[Vol. 1:] The expedition anchored near Soerabaja (E. Java) on Oct. 28, 1793, where the members were not exactly interned, but not allowed to go far inland. D. used his time in studying the native language and the flora. With the other members he was transferred to Semarang (Centr. Java) in March 1794, where Governor van Overstraten made him the above mentioned proposal. He started collecting in the environs of Oen(g)aran(g), in the meanwhile preparing for an extensive excursion into the interior. Leaving Semarang (May 8, 1795) for Salatiga, from there climbing G. Merbaboe (Marababou in his diary) via Kopeng (15), and returning to Salatiga; setting out (29) to Bojolali; Djokjakarta; trip to the south coast (hot spring and caves); stay at Djokjakarta; setting out with Mr IJsseldijk on a tour (Aug. 2), via Bantol, Brosot, Selangon, Rawa, Padat, to Caranbolon (= Karangbolong on the south coast), collecting several new plants on hills in the environs; from Patanaga to Rawa (large lake with pelicans etc.), Louvano (pepper plantations), Soerakarta (24); Sept. 2 via Bojolali climbing the Merapi and back; Sept. 8 to G. Lawoe, via Gondo (9), he himself being too tired to reach the summit, but sending his collectors thither (11); back at Solo (= Soerakarta) (12); return to Djokjakarta (18); to Djivo (28), Maniaran (29), Bankat (30), through teak forest (31), Zuidergebergte, from Mounon (Oct. 1) to Patiitan (= Patjitan), back to Maniaran, Djivo (6), Baudion (or Bodion) (7), via Magelang and Setron returning to Semarang; in the vicinity of G. Soembing and Sindoro (20), at Wonogiri (21), Soulocaten (= Selokaton) (22); teak forest with many monkeys, Batan(g) (23); Pekalongan (24); via Pemalang to Tegal (26), giving up the idea of climbing G. Slamat, and returning to Pekalongan (staying 3 weeks), from where (Nov. 22) via Batam (= ? Batang) along the coast to Plaboeran, Panarouban, Bleri (= Weleri) (leaving on the 23rd), Kendal (24), and Semarang. The rainy monsoon was availed of, to arrange and identify the collections. April 1796 setting out for a 6-month trip, accompanied by 2 draughtsmen, slaves, etc.; from Semarang to Masaròn; Siraguèn (May 3), Djogorogo (4), and the 5th proceeding by proa to E. Java: Ngawi at the junction of Solo and Madioen River; descending the river to Panolang (6), Searang (8), Camolan (9), Doucon (= Doekoeng) (10), and Grissée (11), visiting the environs of the latter place; by boat to Soerabaja (23), from there (26) to Bangil, making a mountain trip (30) to Pandangan and Ledoe (June 2); to Bagel (= Bangil) (3), Pasoeroean (5), and the 11th setting out to Tinguer (= G. Tengger), visiting the Bromo via Poespo, the ‘mer de cendre’ (= Zandzee), Bato(er), till the 14th, and then proceeding to Malan(g) via Bangor (14), Poron(g) (15), Malang (15); Poron(g) (16) to Pasoeroean (16), Soerabaja (20), embarking (25) for Madura, visiting: Ban(g)kalan(g), making a trip to the N. coast (26), and to Pamekas(s)an (30); from Bankalan (July 5) to Sumenap (= Soemenep) (6), staying till July 14; leaving the island by boat (15) and forced to land near Besoeki at Panaoucan (= Panaroekan) in E. Java; proceeding by land to Cape Sundana (= ? Sedano) near Sombrouarou (= Soemberwaroe), and to Banjoewangi via Batoedodol (20); collecting in the environs of Banjoewangi (zoologically too); on his way (Aug. 8) to the Ydjieng (= G. Idjen) via Bandjar, visiting the crater; back to Banjoewangi (11) with an extensive collection of plants etc.; trip to the S. coast, collecting a new Passifiora, a Limonia, etc., and returning via Kradjagan (= Gradjagan) (18), Pan(g)pan(g) (19), making several small trips, and staying for 6 weeks at B(e)lambangan; by sea (Sept. 6) to Besuki; proceeding to Probolinggo (9), and Pasoeroean; Soerabaja, Grisse(e); crossing to Madura (fort Sambilungan = Sembilangan) (20), and back to E. Java: Sydayo (= Sidajoe) (21); to Crandji (22), Touban (23), Niangolon (24); Centr. Java: Las(s)em, Rembang (26), Joinna (= Joanna), from where (Oct. 2) to (D)Japara, climbing G. Murai (= Moerjo) (4), and returning to Japara (6); back at Semarang (7). During the wet monsoon staying at Semarang. May l, 1797 ‘en route’ once more, this time to the west: leaving Semarang (May l), via Kaliwongan (= Kaliwoengoe), Kendal, Vleri (= Weleri), Batan(g) (2); Pekalongan (3); Tegal (June 5-13); setting out to G. Tagal or G. Sraia (= Slamat ?), via Bandiaran (14), Ramboul (15), Tchibedel, not reaching the summit, but descending on the 16th; via Labaxio (= Lebak Sioe) (16) returning to Tegal (17); the 19th proceeding via Berbes (= Brebes) to W. Java, Cheribon; visiting some hot springs in the environs of Cheribon (July 7 and 8), making a trip to the district W of G. Tjermé (= Tjeremai or Tjareme); to Ling(g)adjati (10), visiting slope of G. Tjeremai; the 13th trying to climb G. Tjermé, but being himself too tired, he sent his collectors to the summit; Cheribon (15-23); proceeding via Ragasvatjana (24), Quali (= Kawali) (26), Tj(i)amis (27), Konasin (30), Tjeboulon (31); by proa downstream the river Tjeboulon (Aug. 1) and Tchelando, and crossing to the island of Noesa Kambangan, visiting Manoudjai, N. central coast of the island, some caves (2), Pamotan (3), and walking along the S. coast of W. Java to the west (5) to point Penandjon (= Penandjoeng or Panindjoan Peninsula); Tchecomboulon (= Tjikemboelan), leaving the 6th for Soukapoura (staying 9-12); to Pamoijanan (13), Panembon (14), trip to G. Papandajan (15), and from Panembon along the foot of G. Goentoer to Djatilaxano, and Prakamoutjon (W of Soemedang); visiting hot spring (18); Bando(e)ng (19); mountains N of Bandoeng (21); to Tjeraton (23), collecting in the environs (23-24); Bandoeng (25-26); to Batoelaian (27), collecting in the environs (29); Radjamandala (30); Tchekalon (= Tjikalong) (31); Tj(i)andjo(e)r (Sept. l-5); G. Gede (not the summit), Tjipanas and environs (6-11); back at Tjiandjoer (12); from Bandoeng (17) to Tche-Combar (= Tjikembar) (-20), Tcheringin (= Tjaringin) (21), and Wijnkoopsbaai or Pelaboean Ratoe (22); Pandjindang (23); Tchethourou (= Tjitjoeroeg) (24), Pondok Gede (25-30), Tjisero(e)a and Megamendoeng (Oct. l-8), Pondok Gede (9), Buitenzorg (10), Batoetoelis; towards the end of October proceeding to Batavia.-1798.3 Buitenzorg (April); Soemedang, P. Moentjang, G. Goentoer, G. Tangkoeban Prahoe.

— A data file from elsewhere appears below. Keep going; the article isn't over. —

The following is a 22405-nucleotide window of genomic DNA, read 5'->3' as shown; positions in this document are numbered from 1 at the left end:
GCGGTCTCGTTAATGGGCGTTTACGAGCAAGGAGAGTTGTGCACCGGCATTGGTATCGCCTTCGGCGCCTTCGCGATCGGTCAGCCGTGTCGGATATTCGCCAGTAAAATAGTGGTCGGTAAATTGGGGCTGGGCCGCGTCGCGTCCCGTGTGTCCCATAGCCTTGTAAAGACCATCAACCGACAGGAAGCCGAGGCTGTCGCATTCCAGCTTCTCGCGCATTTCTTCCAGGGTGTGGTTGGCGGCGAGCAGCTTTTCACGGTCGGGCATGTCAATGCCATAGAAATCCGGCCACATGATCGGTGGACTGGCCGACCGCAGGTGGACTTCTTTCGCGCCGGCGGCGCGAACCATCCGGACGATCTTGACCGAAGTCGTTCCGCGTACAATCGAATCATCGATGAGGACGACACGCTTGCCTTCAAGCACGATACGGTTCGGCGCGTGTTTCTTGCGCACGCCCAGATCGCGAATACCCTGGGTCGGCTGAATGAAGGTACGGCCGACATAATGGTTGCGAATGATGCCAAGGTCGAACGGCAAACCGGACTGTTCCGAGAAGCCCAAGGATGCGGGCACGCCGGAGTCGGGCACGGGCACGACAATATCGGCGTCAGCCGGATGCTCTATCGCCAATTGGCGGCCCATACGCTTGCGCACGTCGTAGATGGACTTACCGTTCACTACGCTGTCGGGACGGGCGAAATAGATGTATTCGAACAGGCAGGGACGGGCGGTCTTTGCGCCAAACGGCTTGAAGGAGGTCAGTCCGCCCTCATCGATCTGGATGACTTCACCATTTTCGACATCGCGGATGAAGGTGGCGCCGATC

According to Backer (MS.) Deschamps was imprisoned by the English when on his home voyage to France, and robbed of his collections.5 John Reeves bought his MSS with a quantity of dried plants from Java at a sale at the India House and later (1861) presented them to the British Museum; the specimens of plants are apparently lost, there is no evidence that they were ever received at the National Herbarium.1 The MSS consist of his unpublished autograph journals kept during the voyage and on his subsequent travels in Java, with materials for a Flora Javanica,2 water-colour sketches of Javan scenery, plants (including those of Noroña, which were sent to him by Governor van Overstraten) and animals, as well as other notes and memoranda, all preserved in the Library of the Brit. Museum (Bot. Dept).